Therefore, the subject of this HCI area is the development of new methods for visualizing uncertainty in model predictions, creating systems for comparing analysis performed in different ways, and also analyzing the work of analysts with tools, for example, Jupyter notebooks.
Visualization of Uncertainty
Visualization of uncertainty is one of the features that distinguish scientific graphics from presentation and business visualization. For quite some time, the principle of minimalism and focus on the main trends was considered key in the latter. However, this leads to an overconfidence of users in a point estimate of the value or forecast, which can be critical, especially if we must compare forecasts with varying degrees of uncertainty. The work Uncertainty Displays Using Quantile Dotplots or CDFs Improve Transit Decision-Making analyzes how visualization of prediction uncertainty for scatter plots and cumulative distribution functions help users make more rational decisions using the example of the task of estimating the bus arrival time according to the mobile application. Which is especially nice, one of the authors supports the ggdist package for R with various options for visualizing uncertainty.
Examples of visualization of uncertainty ( https://mjskay.github.io/ggdist/ )
However, the tasks of visualizing possible alternatives are often encountered, for example, for sequences of user actions in web analytics or application analytics.The work Visualizing Uncertainty and Alternatives in Event Sequence Predictions analyzes how graphically the alternatives are based on Time-Aware Recurrent Neural Network (TRNN) helps experts make decisions and trust them.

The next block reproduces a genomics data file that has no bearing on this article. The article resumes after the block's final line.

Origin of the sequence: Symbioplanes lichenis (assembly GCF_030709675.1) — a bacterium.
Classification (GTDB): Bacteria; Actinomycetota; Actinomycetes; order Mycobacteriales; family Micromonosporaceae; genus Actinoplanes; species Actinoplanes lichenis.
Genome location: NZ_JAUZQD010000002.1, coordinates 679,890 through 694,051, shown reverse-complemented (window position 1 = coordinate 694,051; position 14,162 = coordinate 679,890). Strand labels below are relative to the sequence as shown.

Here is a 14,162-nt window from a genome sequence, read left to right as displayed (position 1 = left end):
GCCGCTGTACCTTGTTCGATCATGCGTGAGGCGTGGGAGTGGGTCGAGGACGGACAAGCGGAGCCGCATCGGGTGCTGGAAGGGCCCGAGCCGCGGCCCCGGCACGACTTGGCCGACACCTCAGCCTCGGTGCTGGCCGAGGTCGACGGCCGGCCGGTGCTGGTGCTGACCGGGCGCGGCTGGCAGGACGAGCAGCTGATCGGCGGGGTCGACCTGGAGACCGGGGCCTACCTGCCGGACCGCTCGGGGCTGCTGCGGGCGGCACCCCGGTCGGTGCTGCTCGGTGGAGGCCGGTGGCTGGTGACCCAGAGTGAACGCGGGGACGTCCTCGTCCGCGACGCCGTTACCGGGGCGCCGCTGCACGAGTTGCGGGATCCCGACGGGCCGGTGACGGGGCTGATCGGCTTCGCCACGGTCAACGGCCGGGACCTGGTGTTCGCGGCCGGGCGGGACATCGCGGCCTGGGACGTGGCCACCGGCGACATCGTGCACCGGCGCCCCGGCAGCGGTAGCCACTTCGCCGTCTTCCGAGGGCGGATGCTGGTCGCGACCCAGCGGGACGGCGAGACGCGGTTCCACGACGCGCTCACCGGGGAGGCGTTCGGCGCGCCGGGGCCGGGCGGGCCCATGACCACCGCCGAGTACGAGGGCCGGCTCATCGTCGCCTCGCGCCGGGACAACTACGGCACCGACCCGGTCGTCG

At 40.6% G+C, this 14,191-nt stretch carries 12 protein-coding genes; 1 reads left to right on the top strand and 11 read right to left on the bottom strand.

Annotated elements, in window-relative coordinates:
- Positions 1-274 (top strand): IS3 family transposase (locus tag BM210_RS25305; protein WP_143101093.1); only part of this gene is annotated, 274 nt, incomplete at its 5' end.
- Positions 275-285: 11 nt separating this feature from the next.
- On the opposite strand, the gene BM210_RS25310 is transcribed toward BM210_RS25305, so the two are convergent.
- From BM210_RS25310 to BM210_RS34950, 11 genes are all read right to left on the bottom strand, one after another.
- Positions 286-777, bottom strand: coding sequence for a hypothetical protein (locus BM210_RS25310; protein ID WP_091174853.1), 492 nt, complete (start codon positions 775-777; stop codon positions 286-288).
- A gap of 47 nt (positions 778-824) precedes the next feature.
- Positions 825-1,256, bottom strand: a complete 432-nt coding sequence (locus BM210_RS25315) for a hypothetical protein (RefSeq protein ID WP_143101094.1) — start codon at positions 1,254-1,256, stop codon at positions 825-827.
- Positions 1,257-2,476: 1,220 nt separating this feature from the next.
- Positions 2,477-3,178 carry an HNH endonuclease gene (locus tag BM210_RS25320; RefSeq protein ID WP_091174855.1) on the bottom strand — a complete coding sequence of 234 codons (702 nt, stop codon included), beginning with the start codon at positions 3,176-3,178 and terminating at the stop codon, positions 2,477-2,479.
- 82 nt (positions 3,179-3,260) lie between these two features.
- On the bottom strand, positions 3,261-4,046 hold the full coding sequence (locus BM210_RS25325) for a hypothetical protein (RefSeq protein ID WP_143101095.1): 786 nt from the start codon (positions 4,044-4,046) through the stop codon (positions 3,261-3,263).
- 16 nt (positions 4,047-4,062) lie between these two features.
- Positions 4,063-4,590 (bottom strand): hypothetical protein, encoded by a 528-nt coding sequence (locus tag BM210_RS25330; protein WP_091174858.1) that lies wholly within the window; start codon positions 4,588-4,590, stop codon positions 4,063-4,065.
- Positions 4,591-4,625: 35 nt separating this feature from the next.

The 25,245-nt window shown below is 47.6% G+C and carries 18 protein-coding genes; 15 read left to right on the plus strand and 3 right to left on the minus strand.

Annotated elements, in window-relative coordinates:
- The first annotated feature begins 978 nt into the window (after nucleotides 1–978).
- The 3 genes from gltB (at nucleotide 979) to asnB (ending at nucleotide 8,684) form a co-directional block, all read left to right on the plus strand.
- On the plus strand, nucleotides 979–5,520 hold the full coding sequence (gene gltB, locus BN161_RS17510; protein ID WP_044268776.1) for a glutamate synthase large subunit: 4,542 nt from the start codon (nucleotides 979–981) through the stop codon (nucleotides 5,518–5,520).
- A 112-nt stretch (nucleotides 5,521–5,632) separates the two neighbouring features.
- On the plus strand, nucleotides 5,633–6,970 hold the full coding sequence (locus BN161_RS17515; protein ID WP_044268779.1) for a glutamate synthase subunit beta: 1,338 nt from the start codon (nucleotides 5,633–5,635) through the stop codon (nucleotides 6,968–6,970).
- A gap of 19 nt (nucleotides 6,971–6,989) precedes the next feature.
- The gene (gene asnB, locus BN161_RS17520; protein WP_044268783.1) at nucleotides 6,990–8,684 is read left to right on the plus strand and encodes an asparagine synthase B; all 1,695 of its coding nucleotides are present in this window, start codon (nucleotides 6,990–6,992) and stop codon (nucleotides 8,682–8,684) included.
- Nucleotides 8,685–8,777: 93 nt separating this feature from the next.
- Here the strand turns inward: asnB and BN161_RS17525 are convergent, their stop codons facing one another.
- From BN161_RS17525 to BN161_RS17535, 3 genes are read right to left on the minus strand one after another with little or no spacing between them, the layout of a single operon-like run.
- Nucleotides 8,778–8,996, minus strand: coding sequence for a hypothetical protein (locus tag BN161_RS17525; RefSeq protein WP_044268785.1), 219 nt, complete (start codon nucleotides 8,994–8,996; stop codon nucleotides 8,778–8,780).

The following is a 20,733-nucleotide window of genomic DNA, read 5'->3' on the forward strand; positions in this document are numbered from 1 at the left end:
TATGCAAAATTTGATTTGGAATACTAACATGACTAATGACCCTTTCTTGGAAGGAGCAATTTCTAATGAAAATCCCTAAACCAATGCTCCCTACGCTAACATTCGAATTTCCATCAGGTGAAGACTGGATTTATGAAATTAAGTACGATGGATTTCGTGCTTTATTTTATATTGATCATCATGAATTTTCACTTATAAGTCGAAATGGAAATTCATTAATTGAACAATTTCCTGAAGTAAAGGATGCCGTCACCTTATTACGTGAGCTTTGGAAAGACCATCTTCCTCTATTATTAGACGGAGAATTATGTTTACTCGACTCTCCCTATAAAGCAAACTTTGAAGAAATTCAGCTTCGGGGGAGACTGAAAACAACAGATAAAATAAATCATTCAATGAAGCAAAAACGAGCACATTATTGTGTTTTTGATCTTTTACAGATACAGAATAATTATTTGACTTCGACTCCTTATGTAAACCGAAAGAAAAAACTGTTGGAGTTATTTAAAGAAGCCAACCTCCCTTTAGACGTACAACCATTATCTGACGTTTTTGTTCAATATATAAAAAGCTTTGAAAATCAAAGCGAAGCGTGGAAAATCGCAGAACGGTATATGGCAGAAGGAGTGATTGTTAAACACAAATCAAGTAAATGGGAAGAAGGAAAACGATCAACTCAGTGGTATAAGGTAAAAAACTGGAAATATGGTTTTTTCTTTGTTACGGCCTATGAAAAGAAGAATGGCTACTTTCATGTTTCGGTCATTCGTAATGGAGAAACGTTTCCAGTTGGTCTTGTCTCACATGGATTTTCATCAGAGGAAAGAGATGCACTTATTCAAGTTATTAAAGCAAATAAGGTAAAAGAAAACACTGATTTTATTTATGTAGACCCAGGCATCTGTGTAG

Comparison of models
No less important than the visualization of uncertainty, an aspect of the work of analysts - a comparison of how - often hidden - the researcher's choice of different approaches to modeling at all its stages can lead to different analysis results. In psychology and the social sciences, pre-registration of research design and a clear separation of exploratory and confirmatory studies are gaining popularity. However, in tasks where the study is more based on data, an alternative may be tools to assess the hidden risks of analysis by comparing models. Increasing the Transparency of Research Papers with Explorable Multiverse Analyzes suggests using interactive visualization several approaches to analysis in articles. In essence, the article turns into an interactive application where the reader can evaluate what will change in the results and conclusions if a different approach is applied. This seems like a good idea for practical analytics as well.
Working with tools for organizing and analyzing data
The final block of work is about researching how analysts work with systems like Jupyter Notebooks, which have become a popular tool for organizing data analysis. The article Exploration and Explanation in Computational Notebooks analyzes the contradictions between research and explanatory goals, by looking at interactive documents found on Github, and Managing Messes in Computational Notebooks , authors analyze how notes evolve, parts of the code and visualization in the iterative process of analysts, and offer possible additions to the tools to support this process. Finally, already at CHI 2020, the main problems of analysts at all stages of work, from loading data to transferring the model to production, as well as ideas for improving tools are summarized in the article What’s Wrong with Computational Notebooks? Pain Points, Needs, and Design Opportunities .
Transformation of the report structure based on the execution logs ( https://microsoft.github.io/gather/ )
Concluding part of the discussion “What is HCI doing” and “why does a HCI specialist know machine learning”, I would like to once again note the general conclusion from the motivation and results of these studies. As soon as a person appears in the system, this immediately leads to a number of additional questions: how to simplify interaction with the system and avoid errors, how the user changes the system, does the actual use differ from the planned one. As a result, we need those who understand how the process of designing systems with artificial intelligence works and know how to take into account the human factor.
We teach all this at the master's program " Information systems and human-computer interaction ". If you are interested in research in the field of HCI, look at the light (now the admission campaign just started ). Or follow our blog: we’ll talk about projects that students worked on this year.